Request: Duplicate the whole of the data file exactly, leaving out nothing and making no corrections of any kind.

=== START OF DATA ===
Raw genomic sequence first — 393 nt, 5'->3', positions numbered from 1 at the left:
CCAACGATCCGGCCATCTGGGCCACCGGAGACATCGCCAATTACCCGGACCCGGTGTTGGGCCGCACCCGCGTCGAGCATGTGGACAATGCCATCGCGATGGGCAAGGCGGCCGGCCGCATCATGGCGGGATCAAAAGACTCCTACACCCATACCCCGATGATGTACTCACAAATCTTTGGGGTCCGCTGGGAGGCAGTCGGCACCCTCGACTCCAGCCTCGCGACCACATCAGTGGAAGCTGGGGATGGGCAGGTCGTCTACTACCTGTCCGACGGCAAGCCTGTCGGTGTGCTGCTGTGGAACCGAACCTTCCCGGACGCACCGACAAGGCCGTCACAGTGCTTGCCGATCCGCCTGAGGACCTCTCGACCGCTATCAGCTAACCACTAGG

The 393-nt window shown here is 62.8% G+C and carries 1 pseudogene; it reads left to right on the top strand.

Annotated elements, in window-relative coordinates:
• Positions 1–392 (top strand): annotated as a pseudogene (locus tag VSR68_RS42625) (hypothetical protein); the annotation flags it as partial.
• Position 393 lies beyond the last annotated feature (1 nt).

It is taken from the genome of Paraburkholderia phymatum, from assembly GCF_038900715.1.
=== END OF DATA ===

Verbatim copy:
Raw genomic sequence first — 393 nt, 5'->3', positions numbered from 1 at the left:
CCAACGATCCGGCCATCTGGGCCACCGGAGACATCGCCAATTACCCGGACCCGGTGTTGGGCCGCACCCGCGTCGAGCATGTGGACAATGCCATCGCGATGGGCAAGGCGGCCGGCCGCATCATGGCGGGATCAAAAGACTCCTACACCCATACCCCGATGATGTACTCACAAATCTTTGGGGTCCGCTGGGAGGCAGTCGGCACCCTCGACTCCAGCCTCGCGACCACATCAGTGGAAGCTGGGGATGGGCAGGTCGTCTACTACCTGTCCGACGGCAAGCCTGTCGGTGTGCTGCTGTGGAACCGAACCTTCCCGGACGCACCGACAAGGCCGTCACAGTGCTTGCCGATCCGCCTGAGGACCTCTCGACCGCTATCAGCTAACCACTAGG

The 393-nt window shown here is 62.8% G+C and carries 1 pseudogene; it reads left to right on the top strand.

Annotated elements, in window-relative coordinates:
• Positions 1–392 (top strand): annotated as a pseudogene (locus tag VSR68_RS42625) (hypothetical protein); the annotation flags it as partial.
• Position 393 lies beyond the last annotated feature (1 nt).

It is taken from the genome of Paraburkholderia phymatum, from assembly GCF_038900715.1.